A little later, bbtter machinery began to come into use, and many farmers found their labors lightened by the use of combined reapers and mowers. These machines were usually drawn by three horses, two abreast, and one on the lead ridden by a small boy. This was done to avoid injury to the unbound gavels which would result from driving three horses abreast.

The next evolution was in the nature of a harvesting machine which required three men to operate. One drove, and the other two bound the grain as it was elevated to them. This was succeeded by the self binder.

The old horse power threshers were gradually improved until now the farmers have the modern steam threshers with wing feeders, automatic elevators and weighers, and wind stackers. Harrows, disks, cultivators, drills and seeders have come into general use, and the farmers of the county are keeping thoroughly in pace with the modern march of agricultural improvement.

The story of agriculture in Houston county has been one of almost unbroken success, and even the decline of the wheat crop, at one time so lamented, brought its compensation in necessitating the introduction of dairying, stock raising and diversified farming.

From the very first the crops were good, and during the first few years, the soil yielded in abundance. The first bad year was in 1857, when conditions were not favorable for growing, and the country suffered a financial panic, making it difficult for the farmers to obtain money to pay the preemption price of $1.25 an acre for their land, or to purchase supplies. Then ensued the hard winter of 1857-58 when the people subsisted on little more than unsalted game and corn meal, often ground by hand at home in the coffee mill. Many of the settlers during this hard winter were saved from starvation by being fortunate in getting deer meat. Some of the herds broke corrals for themselves in the snow, where, when they were found by the pioneers, they were as easily handled as cattle. Others of these animals broke through the hard crust with their sharp hoofs and, being unable to extricate themselves, perished by the hundred.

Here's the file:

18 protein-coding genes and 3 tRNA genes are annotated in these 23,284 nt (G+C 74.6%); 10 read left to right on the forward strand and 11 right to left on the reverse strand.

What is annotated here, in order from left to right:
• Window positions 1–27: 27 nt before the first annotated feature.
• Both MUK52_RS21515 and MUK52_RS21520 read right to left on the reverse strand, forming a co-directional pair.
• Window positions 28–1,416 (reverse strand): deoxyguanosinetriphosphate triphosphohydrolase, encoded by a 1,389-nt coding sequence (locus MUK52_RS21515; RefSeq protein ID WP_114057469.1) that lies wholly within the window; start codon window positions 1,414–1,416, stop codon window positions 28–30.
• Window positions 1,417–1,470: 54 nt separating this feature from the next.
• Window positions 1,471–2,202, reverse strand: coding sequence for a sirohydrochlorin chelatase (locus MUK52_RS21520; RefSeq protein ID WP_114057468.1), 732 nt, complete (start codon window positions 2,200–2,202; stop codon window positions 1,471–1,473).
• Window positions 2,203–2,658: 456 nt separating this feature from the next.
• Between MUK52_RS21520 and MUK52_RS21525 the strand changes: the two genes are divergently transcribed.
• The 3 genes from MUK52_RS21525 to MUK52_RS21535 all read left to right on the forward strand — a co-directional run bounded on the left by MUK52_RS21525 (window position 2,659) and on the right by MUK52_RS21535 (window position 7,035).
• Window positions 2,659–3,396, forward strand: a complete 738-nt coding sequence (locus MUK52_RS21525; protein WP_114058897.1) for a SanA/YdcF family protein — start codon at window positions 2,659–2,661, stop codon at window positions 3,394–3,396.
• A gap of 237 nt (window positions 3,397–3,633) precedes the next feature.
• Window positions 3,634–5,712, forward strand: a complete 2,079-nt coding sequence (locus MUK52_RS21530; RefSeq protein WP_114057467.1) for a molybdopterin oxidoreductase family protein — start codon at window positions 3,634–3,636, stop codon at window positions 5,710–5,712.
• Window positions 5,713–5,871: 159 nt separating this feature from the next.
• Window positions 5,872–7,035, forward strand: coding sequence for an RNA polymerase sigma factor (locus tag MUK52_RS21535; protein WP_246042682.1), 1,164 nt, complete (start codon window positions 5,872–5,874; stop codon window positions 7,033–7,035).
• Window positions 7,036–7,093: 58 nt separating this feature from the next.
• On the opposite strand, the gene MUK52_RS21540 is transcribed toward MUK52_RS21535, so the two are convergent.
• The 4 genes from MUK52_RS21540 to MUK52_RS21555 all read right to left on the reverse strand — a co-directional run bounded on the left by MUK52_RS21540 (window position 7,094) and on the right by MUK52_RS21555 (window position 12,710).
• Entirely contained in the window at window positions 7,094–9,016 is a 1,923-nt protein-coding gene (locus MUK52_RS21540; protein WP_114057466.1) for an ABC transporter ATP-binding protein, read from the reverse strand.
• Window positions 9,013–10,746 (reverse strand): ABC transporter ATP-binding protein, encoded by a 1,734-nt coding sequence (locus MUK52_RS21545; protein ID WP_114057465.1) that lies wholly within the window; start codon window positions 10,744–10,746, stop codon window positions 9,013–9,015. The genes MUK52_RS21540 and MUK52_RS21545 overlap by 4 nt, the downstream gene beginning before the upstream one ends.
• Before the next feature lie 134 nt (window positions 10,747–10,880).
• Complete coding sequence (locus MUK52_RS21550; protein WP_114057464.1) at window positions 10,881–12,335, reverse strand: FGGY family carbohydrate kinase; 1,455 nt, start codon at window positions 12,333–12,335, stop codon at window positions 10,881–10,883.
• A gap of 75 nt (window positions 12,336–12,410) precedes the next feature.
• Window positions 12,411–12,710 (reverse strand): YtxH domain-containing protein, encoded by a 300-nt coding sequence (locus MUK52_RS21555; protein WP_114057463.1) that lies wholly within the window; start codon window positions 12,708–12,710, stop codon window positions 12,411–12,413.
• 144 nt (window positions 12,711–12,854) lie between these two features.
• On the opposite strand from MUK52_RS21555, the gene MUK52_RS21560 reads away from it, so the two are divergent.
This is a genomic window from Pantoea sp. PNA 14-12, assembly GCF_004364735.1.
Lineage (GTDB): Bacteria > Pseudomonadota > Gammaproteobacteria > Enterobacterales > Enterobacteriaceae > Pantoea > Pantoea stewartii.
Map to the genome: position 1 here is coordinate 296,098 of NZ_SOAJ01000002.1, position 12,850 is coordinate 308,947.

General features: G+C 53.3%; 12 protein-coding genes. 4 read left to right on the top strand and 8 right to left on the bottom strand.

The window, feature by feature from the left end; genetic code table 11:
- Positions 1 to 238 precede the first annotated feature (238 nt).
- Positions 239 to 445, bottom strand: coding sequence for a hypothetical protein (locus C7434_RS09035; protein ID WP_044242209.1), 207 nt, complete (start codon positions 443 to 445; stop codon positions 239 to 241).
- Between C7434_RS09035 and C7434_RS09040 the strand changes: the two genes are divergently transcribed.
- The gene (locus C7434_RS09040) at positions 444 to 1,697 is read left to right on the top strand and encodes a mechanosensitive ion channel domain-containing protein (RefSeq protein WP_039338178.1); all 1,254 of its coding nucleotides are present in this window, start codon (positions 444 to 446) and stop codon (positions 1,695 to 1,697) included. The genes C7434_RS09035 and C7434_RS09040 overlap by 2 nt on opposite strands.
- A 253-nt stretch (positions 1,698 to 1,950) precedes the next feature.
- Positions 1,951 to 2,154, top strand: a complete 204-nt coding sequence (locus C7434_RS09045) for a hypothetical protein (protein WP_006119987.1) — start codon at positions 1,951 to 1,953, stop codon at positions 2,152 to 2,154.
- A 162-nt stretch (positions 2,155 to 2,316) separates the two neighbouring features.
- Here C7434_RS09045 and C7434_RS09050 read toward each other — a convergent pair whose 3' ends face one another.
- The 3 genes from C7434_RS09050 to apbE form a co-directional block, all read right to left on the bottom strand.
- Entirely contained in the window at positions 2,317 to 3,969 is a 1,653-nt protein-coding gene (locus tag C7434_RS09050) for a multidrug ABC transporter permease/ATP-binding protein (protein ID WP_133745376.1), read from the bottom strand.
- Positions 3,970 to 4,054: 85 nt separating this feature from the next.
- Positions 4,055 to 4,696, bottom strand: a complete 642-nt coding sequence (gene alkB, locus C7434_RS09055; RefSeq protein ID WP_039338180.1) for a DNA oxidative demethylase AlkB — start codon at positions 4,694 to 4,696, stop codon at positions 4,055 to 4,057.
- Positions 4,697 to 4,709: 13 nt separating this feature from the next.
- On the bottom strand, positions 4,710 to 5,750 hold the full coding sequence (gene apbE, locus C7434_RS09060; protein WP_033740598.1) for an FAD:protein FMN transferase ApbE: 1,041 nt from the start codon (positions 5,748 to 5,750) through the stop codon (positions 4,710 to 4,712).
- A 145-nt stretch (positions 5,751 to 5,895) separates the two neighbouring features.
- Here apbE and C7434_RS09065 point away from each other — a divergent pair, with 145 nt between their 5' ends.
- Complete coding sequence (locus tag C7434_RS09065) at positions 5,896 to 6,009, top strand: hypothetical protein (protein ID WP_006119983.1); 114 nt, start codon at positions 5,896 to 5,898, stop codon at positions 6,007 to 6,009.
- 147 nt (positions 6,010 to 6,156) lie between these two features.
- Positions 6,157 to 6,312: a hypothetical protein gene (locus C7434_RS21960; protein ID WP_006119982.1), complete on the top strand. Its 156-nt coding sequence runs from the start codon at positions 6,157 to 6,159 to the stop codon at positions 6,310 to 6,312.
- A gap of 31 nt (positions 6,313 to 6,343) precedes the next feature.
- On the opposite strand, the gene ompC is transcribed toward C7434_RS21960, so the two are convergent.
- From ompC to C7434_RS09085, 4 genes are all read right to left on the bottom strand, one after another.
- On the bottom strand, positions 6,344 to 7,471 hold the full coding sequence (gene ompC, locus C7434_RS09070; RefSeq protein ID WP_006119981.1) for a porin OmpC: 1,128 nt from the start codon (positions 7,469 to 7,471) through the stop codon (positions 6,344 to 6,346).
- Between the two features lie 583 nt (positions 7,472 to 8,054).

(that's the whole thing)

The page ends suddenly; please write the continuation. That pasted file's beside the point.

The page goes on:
In 1858 and 1859 the crops were better, and when Governor Alexander Ramsey issued his Thanksgiving proclamation in 1860 the soil of Houston county had brought forth its increase in abundant measure.